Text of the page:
Eugene Leitl (
Thu, 31 Jul 1997 23:42:55 +0200 (MET DST)

On Thu, 31 Jul 1997, Hagbard Celine wrote:

> [...]
> Can any of the techno-savvy list members explain how a powerful enough
> computer can be installed in such a (presumably flying) mini-robot? I

Apparently you missed the aerobot thread. There are now few-10 g
semiautonomous microremotes in development (quite recently there has been
a conference on them -- military recog missions (even within buildings)
and antipersonnel being obvious applications). According to web lore
(truly fascinating, btw) a number of hobbyists are building quite powerful
jet turbines from simple ICE turboloaders, a recent article has shown that
gas turbines scale down very well, predicting quite ridiculous weight/lift
ratios. Using lithography on SOS (silicon on sapphire) wafers, I guess an
array of microturbines cum according fuel lines/pumps and steering logic
can be built. Unidentified flying wafers, so to speak. Inertial guidance,
CCD and GPS are more than sufficient for navigation.

> suppose this question applies to all other forms of nano-robotics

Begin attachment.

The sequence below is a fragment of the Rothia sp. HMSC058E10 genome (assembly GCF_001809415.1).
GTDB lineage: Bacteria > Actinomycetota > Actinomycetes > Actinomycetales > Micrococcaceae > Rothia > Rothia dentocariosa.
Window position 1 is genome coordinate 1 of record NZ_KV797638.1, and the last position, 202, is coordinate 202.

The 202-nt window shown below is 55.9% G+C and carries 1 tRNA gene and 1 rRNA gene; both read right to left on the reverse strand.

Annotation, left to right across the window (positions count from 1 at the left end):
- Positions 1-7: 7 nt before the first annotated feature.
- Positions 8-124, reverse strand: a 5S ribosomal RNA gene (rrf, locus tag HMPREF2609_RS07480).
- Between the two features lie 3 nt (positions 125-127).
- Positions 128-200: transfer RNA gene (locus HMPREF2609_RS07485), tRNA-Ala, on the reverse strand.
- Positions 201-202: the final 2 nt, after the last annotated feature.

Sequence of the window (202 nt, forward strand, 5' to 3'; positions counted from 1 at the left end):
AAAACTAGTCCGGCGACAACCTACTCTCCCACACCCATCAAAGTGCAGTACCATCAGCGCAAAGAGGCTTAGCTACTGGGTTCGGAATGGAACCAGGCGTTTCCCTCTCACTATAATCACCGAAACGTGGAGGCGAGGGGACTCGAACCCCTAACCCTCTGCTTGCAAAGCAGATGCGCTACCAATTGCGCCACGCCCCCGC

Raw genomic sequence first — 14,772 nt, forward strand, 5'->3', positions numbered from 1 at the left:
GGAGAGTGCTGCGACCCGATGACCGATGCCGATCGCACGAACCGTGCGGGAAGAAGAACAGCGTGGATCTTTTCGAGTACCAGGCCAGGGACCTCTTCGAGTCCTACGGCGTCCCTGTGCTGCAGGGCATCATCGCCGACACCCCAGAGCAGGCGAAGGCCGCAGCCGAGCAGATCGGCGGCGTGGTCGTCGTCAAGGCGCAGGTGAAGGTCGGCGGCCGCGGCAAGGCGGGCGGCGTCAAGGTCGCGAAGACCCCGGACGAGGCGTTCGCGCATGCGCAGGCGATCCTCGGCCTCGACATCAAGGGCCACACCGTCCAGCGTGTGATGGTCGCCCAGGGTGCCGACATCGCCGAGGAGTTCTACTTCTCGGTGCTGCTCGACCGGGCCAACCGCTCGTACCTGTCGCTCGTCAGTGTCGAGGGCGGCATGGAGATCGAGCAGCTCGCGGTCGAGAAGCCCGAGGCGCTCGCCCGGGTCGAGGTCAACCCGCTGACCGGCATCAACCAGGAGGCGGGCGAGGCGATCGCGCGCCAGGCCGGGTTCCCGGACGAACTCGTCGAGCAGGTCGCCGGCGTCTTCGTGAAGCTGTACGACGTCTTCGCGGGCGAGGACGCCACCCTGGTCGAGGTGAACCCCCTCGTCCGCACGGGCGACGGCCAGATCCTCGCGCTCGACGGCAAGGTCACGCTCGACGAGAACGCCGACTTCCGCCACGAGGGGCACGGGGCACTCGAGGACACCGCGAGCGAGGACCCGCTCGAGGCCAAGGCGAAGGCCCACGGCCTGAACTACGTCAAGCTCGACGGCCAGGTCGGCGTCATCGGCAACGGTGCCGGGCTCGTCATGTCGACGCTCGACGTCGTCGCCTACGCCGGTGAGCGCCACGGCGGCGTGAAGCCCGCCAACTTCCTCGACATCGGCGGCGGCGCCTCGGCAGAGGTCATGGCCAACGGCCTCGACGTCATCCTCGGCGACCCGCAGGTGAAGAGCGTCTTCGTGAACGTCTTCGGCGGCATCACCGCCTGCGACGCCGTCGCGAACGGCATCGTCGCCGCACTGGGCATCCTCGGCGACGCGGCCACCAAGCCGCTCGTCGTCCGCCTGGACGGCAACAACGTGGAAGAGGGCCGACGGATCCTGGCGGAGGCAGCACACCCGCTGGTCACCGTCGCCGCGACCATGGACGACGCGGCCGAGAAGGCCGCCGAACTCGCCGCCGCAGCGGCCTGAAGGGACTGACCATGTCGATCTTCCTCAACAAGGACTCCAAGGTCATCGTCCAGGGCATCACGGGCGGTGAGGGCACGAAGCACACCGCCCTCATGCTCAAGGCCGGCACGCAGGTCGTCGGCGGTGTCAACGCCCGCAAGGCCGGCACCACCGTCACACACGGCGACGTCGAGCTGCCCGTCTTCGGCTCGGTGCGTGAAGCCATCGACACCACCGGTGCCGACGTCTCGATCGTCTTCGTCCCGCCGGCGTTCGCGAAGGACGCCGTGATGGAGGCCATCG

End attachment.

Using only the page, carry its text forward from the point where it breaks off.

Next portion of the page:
> (assemblers and disassemblers, etc.) as well. Would nano-scale

Molecular system autotreplication by means of machine-phase chemistry
might well be impossible. Don't hold your breath yet.

> processors be small/powerful enough? What effect, if any, does the
> Beckenstein bound have on this?

None. Bekenstein bound predicts the upper achievable limits of computation
a given material system is capable of. Which are ridiculously high. Real
systems only survive tiny amounts/velocities of bit tweaking before
turning into plasma. A recent article I've read predicts several TBit
storage (currently 4 GBit, NEC). Professor Hartnagel's QM devices (100x100
quantum well array on few nm^2) could lead to 10^4 bit/1 um^2 storage
density in 10/15 years. This is the end of the line for flat circuits at
RT (but this still a lot higher than I expected). Above processes are
implementable in diverse III-V, and plain SiGe. Ebeam and AFM litho as
well as heavy ion track etching are being proposed.

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